Italy's news in English

Editions:  Austria · Denmark · France · Germany · Italy · Norway · Spain · Sweden · Switzerland

PHOTOS: Double takes in Rome as John Malkovich plays pope

Share this article

PHOTOS: Double takes in Rome as John Malkovich plays pope
Is the pope? No, it's The New Pope. Photo: Vincenzo Pinto/AFP
09:17 CET+01:00
Dressed in white robes and other papal insignia, actor John Malkovich delighted throngs on Saint Peter's Square in the Vatican City on Thursday as he filmed a scene for Paulo Sorrentino's The New Pope series.

Pilgrims did a double take as the bearded "pontiff" strode around, the 65-year-old going as far as to greet babies proffered for his "blessing".

After the major success of Sorrentino's The Young Pope series, starring Jude Law, the Italian director has returned with a follow-up drama with American Malkovich as Pope John Paul III.

READ ALSO: Six Italian series worth watching beyond My Brilliant Friend

The actor rode on board a black popemobile rather than the usual white variant and bodyguards were on hand just in case the enthusiasm of yellow rose-waving bystanders ever got out of hand as he left the vehicle to acknowledge them.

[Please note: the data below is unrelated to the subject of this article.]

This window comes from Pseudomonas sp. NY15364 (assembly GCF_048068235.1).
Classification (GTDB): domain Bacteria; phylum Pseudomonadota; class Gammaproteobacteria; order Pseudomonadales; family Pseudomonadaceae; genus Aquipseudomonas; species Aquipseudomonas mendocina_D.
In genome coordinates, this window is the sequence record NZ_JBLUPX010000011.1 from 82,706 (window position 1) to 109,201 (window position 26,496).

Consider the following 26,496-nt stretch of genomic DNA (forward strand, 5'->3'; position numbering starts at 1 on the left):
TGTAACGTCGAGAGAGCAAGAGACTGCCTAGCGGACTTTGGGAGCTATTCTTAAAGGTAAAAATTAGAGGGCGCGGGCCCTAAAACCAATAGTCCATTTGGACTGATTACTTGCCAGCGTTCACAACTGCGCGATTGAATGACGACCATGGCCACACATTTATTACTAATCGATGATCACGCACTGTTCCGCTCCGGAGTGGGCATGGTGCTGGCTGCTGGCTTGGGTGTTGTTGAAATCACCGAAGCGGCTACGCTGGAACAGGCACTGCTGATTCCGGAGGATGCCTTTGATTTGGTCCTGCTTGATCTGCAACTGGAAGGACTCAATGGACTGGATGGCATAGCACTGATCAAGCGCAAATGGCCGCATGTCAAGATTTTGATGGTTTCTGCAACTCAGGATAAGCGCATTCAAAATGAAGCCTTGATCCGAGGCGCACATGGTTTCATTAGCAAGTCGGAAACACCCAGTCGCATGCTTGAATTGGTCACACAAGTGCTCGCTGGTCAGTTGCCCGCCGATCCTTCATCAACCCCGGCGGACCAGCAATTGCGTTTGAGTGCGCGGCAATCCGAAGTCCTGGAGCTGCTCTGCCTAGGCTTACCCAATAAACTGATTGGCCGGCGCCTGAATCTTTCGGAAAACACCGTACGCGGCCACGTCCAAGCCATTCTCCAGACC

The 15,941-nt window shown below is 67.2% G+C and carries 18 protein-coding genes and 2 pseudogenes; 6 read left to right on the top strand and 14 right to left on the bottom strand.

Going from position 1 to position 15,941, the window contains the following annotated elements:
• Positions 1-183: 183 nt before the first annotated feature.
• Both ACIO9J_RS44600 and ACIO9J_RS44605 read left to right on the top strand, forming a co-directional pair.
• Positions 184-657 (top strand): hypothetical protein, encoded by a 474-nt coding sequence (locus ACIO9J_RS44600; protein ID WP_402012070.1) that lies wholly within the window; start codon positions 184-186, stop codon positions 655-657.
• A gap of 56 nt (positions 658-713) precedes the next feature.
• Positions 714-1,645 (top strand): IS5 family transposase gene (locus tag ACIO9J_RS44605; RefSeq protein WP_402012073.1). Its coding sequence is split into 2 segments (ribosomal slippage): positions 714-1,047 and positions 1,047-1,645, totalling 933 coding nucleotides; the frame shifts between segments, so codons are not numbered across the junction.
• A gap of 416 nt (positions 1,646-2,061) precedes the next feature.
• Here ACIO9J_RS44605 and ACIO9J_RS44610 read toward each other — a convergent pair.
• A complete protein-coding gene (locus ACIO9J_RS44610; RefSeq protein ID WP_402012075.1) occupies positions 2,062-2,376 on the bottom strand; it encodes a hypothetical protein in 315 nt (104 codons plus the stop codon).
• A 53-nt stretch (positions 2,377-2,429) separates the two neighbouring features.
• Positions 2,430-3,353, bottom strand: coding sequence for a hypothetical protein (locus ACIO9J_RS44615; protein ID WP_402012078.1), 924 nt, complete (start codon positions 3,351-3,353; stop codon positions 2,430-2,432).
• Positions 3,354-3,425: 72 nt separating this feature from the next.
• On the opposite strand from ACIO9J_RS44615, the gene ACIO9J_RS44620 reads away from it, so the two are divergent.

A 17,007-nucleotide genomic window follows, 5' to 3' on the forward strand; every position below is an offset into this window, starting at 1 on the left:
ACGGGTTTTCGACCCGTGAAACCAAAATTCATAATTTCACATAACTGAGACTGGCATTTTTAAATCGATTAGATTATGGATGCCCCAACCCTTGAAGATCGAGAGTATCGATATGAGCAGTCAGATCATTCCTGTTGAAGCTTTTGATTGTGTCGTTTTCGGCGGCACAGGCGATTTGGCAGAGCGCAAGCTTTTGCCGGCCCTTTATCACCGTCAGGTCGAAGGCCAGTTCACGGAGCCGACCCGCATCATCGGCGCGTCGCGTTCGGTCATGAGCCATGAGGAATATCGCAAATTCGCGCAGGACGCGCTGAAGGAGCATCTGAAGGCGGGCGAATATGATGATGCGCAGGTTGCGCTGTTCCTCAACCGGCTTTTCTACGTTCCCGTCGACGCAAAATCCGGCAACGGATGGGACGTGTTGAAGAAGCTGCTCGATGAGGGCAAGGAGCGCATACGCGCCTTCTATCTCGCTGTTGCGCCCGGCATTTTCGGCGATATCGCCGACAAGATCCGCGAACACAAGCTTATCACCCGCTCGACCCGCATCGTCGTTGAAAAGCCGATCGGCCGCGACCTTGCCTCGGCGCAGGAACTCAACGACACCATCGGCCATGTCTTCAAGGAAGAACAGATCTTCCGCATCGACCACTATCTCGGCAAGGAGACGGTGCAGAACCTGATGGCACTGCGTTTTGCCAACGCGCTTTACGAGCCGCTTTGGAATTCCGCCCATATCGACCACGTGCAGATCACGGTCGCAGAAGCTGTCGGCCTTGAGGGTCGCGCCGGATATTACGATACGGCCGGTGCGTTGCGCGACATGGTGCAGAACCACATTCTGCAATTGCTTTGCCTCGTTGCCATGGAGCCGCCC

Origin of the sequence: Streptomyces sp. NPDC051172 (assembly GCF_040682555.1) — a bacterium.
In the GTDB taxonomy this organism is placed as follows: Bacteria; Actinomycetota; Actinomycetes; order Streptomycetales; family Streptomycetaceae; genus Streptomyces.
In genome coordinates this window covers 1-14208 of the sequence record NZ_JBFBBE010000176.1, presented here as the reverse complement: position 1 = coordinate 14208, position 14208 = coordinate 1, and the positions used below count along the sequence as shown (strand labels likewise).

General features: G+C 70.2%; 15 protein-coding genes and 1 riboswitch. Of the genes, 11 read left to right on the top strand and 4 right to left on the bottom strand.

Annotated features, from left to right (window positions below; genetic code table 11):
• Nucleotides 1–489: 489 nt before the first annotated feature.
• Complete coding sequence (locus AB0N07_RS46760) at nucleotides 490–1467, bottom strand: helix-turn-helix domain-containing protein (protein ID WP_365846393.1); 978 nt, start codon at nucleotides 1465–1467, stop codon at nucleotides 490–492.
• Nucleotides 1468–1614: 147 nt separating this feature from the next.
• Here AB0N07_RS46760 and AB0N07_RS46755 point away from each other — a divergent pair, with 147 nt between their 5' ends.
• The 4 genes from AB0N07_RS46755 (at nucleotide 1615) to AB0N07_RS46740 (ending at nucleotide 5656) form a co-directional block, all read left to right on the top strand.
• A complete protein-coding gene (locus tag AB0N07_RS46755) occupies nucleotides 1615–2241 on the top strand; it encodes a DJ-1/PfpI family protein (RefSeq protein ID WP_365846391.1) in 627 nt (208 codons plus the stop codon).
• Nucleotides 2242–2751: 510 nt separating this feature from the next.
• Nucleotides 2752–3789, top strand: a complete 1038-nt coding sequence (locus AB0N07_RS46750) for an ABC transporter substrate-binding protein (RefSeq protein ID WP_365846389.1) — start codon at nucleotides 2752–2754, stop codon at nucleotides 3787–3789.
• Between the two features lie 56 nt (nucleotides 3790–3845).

As well as spying Malkovich, onlookers also got to see the escort of visiting Lithuanian President Dalia Grybauskaite along the famed Via della Conciliazione en route to a reception with Pope Francis.

But it appeared it was the actor who got top billing as he was put through his paces for the eight-part series -- a collaboration between Sky, HBO and Canal+.

Law played an ultra-conservative and machiavellian Pope Pius XIII in The Young Pope, a well-received ten-part series.


All photos by Vincenzo Pinto for AFP. 

 
Get notified about breaking news on The Local

Share this article

The Local is not responsible for content posted by users.
Become a Member or sign-in to leave a comment.

From our sponsors

How can you get ahead in Italy?

Every country has its own idiosyncrasies when it comes to corporate culture and the way we work. Italy is no different and navigating an upward curve in your career can seem difficult if you're used to a different system.